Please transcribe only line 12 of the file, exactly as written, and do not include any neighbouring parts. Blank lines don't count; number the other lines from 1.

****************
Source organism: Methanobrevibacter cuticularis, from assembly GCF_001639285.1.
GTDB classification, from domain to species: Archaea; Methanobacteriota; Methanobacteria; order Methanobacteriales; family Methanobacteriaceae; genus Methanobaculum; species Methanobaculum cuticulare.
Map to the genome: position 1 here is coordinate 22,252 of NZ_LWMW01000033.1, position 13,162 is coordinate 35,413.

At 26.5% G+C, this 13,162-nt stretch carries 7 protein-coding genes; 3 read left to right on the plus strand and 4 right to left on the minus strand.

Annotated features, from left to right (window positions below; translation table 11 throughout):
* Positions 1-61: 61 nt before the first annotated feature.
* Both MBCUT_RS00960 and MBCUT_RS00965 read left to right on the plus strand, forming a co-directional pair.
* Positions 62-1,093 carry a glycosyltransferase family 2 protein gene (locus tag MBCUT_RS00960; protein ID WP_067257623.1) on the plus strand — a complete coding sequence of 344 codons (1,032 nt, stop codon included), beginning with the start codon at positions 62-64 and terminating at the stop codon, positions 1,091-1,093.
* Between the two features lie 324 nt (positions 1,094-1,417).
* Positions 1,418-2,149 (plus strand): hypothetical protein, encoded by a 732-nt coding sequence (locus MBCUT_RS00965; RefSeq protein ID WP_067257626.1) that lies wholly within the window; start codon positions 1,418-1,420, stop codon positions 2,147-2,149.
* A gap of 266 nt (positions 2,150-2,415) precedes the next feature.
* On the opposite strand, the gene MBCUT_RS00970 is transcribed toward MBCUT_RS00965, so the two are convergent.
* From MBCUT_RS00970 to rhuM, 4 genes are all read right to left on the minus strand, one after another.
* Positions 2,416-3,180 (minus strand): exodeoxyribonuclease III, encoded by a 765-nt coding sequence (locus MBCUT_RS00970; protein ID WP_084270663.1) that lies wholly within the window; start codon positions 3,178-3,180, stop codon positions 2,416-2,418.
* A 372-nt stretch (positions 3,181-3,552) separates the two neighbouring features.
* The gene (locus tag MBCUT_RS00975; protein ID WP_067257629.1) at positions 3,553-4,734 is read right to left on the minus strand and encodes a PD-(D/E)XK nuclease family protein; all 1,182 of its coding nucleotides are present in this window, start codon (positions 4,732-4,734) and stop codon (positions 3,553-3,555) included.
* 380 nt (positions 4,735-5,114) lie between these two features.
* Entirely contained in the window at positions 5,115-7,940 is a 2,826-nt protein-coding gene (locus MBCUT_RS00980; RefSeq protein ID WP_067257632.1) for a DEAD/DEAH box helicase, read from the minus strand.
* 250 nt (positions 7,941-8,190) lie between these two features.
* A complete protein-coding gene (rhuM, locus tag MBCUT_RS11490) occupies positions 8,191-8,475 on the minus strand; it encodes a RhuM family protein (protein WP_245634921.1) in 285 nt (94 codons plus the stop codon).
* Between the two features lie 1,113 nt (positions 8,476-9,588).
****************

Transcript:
* On the opposite strand, the gene MBCUT_RS00970 is transcribed toward MBCUT_RS00965, so the two are convergent.